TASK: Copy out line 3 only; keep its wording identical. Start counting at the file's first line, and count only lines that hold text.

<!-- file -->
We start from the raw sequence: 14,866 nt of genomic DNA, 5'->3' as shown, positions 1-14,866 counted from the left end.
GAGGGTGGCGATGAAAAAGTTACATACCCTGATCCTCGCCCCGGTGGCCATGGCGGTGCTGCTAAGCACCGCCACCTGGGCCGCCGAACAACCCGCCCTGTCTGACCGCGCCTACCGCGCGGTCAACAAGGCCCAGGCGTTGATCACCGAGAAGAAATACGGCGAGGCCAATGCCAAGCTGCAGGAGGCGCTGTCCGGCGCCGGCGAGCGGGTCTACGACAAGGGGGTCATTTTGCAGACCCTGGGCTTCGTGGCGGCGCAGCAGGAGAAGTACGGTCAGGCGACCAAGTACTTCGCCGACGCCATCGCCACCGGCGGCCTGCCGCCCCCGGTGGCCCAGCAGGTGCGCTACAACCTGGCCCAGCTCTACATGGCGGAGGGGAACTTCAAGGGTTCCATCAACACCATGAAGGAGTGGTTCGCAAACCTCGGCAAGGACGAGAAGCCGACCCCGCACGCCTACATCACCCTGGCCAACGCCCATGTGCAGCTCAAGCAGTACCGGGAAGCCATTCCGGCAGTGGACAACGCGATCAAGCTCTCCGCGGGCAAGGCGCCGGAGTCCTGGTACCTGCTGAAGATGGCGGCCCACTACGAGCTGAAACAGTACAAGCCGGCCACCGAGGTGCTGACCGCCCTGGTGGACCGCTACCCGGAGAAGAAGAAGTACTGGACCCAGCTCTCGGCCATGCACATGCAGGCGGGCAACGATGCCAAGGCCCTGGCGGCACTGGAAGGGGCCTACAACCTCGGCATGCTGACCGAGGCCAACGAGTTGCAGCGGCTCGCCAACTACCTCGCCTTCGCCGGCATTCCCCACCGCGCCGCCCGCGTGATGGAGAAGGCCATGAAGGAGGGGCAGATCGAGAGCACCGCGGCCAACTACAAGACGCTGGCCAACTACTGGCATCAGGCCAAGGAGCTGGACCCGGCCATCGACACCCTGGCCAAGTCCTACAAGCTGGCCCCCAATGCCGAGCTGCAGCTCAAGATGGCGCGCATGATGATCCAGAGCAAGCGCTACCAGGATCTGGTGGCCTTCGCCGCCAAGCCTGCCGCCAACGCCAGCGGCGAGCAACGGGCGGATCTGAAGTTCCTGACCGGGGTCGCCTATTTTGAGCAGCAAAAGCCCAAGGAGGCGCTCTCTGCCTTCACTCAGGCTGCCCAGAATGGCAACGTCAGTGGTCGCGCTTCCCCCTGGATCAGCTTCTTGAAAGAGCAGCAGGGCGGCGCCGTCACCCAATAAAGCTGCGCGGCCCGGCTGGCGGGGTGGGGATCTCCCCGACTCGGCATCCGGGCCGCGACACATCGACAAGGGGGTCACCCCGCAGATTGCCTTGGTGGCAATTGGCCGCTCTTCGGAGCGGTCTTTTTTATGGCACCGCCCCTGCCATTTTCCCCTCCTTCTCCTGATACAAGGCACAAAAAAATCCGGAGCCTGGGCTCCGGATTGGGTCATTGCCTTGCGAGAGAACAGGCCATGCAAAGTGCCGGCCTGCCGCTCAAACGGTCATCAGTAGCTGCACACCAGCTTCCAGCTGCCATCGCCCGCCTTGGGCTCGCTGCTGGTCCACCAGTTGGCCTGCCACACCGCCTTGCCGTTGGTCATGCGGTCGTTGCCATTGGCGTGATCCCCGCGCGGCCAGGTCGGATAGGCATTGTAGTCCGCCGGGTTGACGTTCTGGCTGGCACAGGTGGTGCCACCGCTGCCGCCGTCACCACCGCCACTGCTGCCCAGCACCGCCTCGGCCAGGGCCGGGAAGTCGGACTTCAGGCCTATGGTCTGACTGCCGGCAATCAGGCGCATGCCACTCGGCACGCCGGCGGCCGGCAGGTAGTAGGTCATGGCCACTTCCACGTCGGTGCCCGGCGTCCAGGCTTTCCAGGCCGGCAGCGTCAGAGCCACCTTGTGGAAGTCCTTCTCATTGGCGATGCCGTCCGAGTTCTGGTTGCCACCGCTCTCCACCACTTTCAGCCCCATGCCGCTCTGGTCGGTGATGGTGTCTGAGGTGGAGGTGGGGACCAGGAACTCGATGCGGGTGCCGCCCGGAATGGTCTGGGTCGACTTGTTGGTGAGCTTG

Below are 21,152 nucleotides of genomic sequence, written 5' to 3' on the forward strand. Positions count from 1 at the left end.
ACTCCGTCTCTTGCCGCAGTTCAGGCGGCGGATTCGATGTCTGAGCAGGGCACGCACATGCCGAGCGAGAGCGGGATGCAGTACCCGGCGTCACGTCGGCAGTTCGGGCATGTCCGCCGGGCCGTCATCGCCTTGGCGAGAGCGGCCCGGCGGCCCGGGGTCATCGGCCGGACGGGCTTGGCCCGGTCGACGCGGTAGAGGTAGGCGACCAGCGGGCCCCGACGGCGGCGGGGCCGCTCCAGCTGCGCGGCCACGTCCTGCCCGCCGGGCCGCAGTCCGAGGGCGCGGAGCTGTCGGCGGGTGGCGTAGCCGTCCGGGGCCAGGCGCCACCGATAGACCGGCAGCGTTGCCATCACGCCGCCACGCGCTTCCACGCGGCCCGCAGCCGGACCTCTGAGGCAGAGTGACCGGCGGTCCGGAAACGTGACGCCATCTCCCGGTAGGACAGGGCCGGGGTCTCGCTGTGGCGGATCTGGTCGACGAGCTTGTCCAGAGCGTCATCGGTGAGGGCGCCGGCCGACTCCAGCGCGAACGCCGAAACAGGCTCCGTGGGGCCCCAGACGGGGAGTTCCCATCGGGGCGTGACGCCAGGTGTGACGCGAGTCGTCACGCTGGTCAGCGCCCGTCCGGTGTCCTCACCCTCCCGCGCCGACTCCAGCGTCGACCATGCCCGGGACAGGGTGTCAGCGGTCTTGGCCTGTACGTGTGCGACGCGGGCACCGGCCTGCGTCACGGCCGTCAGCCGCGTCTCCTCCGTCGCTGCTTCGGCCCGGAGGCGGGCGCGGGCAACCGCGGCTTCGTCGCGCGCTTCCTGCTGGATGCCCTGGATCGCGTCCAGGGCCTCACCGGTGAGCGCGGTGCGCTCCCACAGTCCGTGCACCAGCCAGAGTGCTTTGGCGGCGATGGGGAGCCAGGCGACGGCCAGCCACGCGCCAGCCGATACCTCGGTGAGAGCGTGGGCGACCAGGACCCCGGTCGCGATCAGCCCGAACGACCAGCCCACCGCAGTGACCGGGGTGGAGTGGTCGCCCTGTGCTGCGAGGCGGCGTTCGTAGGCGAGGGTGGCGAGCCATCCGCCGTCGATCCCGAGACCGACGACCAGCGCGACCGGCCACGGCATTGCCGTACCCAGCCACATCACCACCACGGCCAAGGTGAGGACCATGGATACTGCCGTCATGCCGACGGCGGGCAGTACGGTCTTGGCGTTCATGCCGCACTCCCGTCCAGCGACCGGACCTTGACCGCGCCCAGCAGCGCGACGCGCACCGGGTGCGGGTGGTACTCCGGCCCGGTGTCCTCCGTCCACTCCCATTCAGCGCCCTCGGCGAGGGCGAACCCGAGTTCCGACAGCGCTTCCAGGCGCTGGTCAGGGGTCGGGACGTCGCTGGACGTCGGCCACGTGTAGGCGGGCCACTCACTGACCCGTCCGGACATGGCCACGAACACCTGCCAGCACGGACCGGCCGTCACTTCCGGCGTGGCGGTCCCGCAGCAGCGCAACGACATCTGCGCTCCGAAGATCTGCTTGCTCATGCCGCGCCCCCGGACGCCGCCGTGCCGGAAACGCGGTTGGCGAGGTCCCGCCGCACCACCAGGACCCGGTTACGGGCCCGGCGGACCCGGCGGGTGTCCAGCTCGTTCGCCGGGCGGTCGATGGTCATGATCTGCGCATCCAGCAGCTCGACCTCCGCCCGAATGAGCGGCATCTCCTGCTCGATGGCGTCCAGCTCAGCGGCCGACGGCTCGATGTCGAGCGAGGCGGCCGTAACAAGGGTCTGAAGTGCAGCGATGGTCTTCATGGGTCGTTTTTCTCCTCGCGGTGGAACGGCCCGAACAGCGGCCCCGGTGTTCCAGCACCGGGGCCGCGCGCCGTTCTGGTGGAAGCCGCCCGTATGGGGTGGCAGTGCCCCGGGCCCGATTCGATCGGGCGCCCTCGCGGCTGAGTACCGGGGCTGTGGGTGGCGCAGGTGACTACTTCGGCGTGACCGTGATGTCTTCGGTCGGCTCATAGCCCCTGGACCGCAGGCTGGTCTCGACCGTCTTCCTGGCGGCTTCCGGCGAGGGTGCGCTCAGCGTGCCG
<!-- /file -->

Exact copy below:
Below are 21,152 nucleotides of genomic sequence, written 5' to 3' on the forward strand. Positions count from 1 at the left end.